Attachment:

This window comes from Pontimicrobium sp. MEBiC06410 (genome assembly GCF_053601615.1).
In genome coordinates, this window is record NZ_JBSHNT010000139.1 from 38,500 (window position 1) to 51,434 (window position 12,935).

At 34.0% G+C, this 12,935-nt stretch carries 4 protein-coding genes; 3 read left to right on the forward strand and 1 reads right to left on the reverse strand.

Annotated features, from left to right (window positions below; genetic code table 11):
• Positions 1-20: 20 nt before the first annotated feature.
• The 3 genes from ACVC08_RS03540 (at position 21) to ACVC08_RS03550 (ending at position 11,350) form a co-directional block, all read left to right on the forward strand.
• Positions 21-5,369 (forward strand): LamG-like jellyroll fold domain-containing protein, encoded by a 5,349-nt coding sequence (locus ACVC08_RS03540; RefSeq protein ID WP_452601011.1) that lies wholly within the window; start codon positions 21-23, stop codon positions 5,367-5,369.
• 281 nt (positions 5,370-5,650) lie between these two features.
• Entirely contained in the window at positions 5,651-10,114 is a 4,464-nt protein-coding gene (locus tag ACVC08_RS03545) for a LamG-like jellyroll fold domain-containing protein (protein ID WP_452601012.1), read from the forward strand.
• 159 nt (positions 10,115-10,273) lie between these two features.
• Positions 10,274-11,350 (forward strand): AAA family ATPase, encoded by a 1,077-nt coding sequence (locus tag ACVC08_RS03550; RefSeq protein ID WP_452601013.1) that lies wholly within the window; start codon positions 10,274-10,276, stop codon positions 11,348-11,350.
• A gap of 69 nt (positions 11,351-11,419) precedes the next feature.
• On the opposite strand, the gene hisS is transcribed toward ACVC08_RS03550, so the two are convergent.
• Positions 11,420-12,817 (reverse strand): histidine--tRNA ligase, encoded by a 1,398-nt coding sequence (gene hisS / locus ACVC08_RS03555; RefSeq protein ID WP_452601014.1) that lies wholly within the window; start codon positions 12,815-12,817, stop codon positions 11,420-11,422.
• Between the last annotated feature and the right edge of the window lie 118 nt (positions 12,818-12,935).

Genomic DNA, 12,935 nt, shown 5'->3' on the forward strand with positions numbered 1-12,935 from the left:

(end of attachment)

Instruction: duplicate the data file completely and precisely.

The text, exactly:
This window comes from Pontimicrobium sp. MEBiC06410 (genome assembly GCF_053601615.1).
In genome coordinates, this window is record NZ_JBSHNT010000139.1 from 38,500 (window position 1) to 51,434 (window position 12,935).

At 34.0% G+C, this 12,935-nt stretch carries 4 protein-coding genes; 3 read left to right on the forward strand and 1 reads right to left on the reverse strand.

Annotated features, from left to right (window positions below; genetic code table 11):
• Positions 1-20: 20 nt before the first annotated feature.
• The 3 genes from ACVC08_RS03540 (at position 21) to ACVC08_RS03550 (ending at position 11,350) form a co-directional block, all read left to right on the forward strand.
• Positions 21-5,369 (forward strand): LamG-like jellyroll fold domain-containing protein, encoded by a 5,349-nt coding sequence (locus ACVC08_RS03540; RefSeq protein ID WP_452601011.1) that lies wholly within the window; start codon positions 21-23, stop codon positions 5,367-5,369.
• 281 nt (positions 5,370-5,650) lie between these two features.
• Entirely contained in the window at positions 5,651-10,114 is a 4,464-nt protein-coding gene (locus tag ACVC08_RS03545) for a LamG-like jellyroll fold domain-containing protein (protein ID WP_452601012.1), read from the forward strand.
• 159 nt (positions 10,115-10,273) lie between these two features.
• Positions 10,274-11,350 (forward strand): AAA family ATPase, encoded by a 1,077-nt coding sequence (locus tag ACVC08_RS03550; RefSeq protein ID WP_452601013.1) that lies wholly within the window; start codon positions 10,274-10,276, stop codon positions 11,348-11,350.
• A gap of 69 nt (positions 11,351-11,419) precedes the next feature.
• On the opposite strand, the gene hisS is transcribed toward ACVC08_RS03550, so the two are convergent.
• Positions 11,420-12,817 (reverse strand): histidine--tRNA ligase, encoded by a 1,398-nt coding sequence (gene hisS / locus ACVC08_RS03555; RefSeq protein ID WP_452601014.1) that lies wholly within the window; start codon positions 12,815-12,817, stop codon positions 11,420-11,422.
• Between the last annotated feature and the right edge of the window lie 118 nt (positions 12,818-12,935).

Genomic DNA, 12,935 nt, shown 5'->3' on the forward strand with positions numbered 1-12,935 from the left: